My cell phone died recently, which meant I had to go to the cell phone store. Just typing that gives me the shivers.
Going to the cell phone store is a huge pain. There are a lot of shiny lights and expensive gadgets and people wanting to sell me things I really don’t want to buy. I hate buying stuff. Especially new stuff.
Plus, word on the street is that it’s no longer acceptable to have a flip phone.
I really liked my flip phone. I mean, OK, I really liked my flip phone. You know what a flip phone represents? Stability. Practicality. Dependability. A lot more –ility words that I can’t think of right now. Flip phones fit in any pocket. Remember iTapEng? I’ve got that down pat. I can drop that sucker onto the pavement and it will bounce right back up into my hand, good as new–no OtterBox needed.
(But apparently I can’t shove it down a knee sock and go on an off-trail run, because then it will die a sad death between colorful cotton and my sweaty calf. Thanks a lot, calf sweat.)
I like to pretend that I’m a master at life’s little obstacles and adjusting appropriately to those little obstacles. After all, I’ve managed to wave goodbye (albeit a tearful one) to my belief that Double Plaid is an acceptable alternative (That right there is what we call being adult) to business casual. (It’s actually not, I guess.) Recently my laundry bag cord got in a fight with the washing machine, and so I might need to revert to washing clothes by hand until those two resolve their differences. Last year I did a very grown-up thing and scheduled dentist appointments by myself. Twice.
Everyone talks about change and how important it is to having a fulfilling life. Sometimes change is necessary to have a successful job or relationship, but other times it’s optional and just makes life even more exciting.
But is a change always the answer to everything? What about some occasional stagnancy? Is it OK to sometimes be stubborn and refuse a change? Can I just keep my flip phone, please?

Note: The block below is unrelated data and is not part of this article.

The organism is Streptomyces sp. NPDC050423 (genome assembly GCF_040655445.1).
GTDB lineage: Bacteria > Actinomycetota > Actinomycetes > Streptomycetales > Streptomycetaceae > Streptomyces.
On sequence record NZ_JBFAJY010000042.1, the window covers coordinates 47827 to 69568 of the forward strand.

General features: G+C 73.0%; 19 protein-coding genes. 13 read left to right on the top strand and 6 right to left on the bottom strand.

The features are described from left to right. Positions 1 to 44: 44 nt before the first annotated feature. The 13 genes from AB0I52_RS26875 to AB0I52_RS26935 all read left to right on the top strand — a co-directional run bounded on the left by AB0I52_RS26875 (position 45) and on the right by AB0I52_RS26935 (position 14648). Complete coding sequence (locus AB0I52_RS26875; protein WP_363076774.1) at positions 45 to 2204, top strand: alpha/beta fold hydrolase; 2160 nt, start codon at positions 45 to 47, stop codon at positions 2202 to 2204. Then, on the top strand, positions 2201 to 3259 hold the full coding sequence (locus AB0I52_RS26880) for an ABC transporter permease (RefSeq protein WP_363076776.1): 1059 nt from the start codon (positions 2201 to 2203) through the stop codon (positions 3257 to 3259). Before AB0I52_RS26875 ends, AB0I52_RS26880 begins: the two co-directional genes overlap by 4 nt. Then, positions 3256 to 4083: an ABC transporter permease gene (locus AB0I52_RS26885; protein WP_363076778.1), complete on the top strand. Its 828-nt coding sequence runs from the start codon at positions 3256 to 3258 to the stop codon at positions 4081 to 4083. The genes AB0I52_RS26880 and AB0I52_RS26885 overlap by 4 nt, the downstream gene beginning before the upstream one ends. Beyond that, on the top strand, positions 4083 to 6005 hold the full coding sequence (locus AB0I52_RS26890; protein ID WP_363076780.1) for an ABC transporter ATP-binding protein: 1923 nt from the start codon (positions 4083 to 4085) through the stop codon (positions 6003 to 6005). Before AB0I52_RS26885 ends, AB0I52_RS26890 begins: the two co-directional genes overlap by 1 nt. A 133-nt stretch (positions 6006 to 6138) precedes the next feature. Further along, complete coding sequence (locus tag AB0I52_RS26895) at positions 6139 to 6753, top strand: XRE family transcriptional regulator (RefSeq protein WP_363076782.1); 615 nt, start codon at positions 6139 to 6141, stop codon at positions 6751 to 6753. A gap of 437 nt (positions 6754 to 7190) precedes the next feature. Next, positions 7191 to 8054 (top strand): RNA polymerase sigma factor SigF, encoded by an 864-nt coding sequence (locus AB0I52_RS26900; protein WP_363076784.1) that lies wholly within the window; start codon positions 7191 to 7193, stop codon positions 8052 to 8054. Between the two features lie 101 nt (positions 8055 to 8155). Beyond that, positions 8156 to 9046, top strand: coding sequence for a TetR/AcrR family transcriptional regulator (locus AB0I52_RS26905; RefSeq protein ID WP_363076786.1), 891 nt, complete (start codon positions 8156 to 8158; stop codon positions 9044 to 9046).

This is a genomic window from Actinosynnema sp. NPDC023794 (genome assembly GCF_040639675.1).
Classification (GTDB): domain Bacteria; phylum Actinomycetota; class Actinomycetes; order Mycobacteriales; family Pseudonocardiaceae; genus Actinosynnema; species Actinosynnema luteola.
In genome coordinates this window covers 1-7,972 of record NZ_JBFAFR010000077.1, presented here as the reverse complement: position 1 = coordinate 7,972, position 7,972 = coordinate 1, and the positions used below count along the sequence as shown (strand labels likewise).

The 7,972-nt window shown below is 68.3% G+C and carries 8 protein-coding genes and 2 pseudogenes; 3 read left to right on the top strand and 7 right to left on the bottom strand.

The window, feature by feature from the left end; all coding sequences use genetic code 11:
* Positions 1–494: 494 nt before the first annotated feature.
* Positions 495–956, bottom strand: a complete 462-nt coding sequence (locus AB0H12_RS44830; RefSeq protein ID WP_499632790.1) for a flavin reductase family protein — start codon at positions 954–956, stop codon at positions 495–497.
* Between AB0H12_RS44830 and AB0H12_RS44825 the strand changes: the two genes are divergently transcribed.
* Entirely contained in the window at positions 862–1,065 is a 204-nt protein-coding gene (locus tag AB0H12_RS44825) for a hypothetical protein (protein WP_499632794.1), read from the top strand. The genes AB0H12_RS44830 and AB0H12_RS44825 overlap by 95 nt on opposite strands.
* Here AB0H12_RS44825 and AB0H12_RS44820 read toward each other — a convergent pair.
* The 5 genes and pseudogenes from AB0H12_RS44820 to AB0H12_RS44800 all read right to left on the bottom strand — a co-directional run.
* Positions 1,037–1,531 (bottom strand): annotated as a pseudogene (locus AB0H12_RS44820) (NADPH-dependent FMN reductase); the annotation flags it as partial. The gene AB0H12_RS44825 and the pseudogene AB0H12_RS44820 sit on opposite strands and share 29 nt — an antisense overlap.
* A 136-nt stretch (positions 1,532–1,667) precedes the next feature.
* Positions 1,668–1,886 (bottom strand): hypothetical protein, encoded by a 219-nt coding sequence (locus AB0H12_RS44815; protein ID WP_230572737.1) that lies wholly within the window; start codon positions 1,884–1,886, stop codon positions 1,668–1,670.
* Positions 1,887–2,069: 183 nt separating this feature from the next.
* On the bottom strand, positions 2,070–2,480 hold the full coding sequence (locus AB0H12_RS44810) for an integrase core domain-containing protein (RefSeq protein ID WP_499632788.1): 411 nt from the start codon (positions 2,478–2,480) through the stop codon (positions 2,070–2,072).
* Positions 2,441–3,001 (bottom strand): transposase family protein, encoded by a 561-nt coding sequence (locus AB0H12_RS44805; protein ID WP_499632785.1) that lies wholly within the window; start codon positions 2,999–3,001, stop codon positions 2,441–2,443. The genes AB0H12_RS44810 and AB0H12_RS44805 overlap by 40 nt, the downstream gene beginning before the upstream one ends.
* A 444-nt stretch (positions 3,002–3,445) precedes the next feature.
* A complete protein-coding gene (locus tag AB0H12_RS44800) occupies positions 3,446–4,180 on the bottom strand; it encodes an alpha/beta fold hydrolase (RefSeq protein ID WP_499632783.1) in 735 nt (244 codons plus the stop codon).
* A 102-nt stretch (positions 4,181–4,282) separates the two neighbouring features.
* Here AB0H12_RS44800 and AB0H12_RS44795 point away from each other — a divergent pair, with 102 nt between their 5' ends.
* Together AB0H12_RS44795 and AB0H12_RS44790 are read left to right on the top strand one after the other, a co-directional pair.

I do my best to keep parts of my life stable, like having good relationships with my friends and family and occasionally maintaining my blog, and pepper the other parts with positive changes, like planting 20 tomato plants in my backyard. 20 tomato plants take up a lot of yard space, by the way.
Change is often trumpeted as necessary, but it’s easy to forget that some changes can be negative, especially why you find yourself changing to impress others or making changes that benefit you and few others. In truth, I think a little mixture of change and stability is key to a healthy lifestyle.
Let’s take the Change Test, shall we?
Change might be necessary if…
- It betters a relationship, job or opportunity you care deeply about and that person, job or opportunity makes you a better person.
- Fear is the driving force behind your refusal to change. (Note: fear can be a great motivator, but there can be a fine line between adventure and stupidity. So adventure smartly and safely and don’t be stupid.)
- Life’s getting a little too easy, a little too predictable and a little too unfulfilling.
Stability/Stagnancy might be necessary if…
- The changes you make are positive for you in the short run, but negatively affect relationships, jobs or opportunities you’d like to keep around. Life is supposed to be fun, but it’s not always about us.
- You’re changing just to change, because you think it’s what you have to do. If your changes aren’t making you a kinder, more interesting, more productive person, than why are you changing?
- Change is making your life uncomfortably hard. If you’re going through rough, unpredictable times, perhaps stagnancy is going to be a better friend.
Change is necessary, but so is stability. It’s finding that happy balance that makes not only your life rewarding, but your relationships rewarding, and if that happy balance benefits others, even better.
P.S. I totally still have a flip phone.
Kat hails from the land of long winters and hearty folk, also known as the Midwest. She currently resides in Tennessee with her very soft cat, Koz. Kat keeps a poorly-maintained blog and an even more poorly-maintained garden. She is a full-time nonprofit worker, part-time freelance writer/photographer and a terrible bed maker.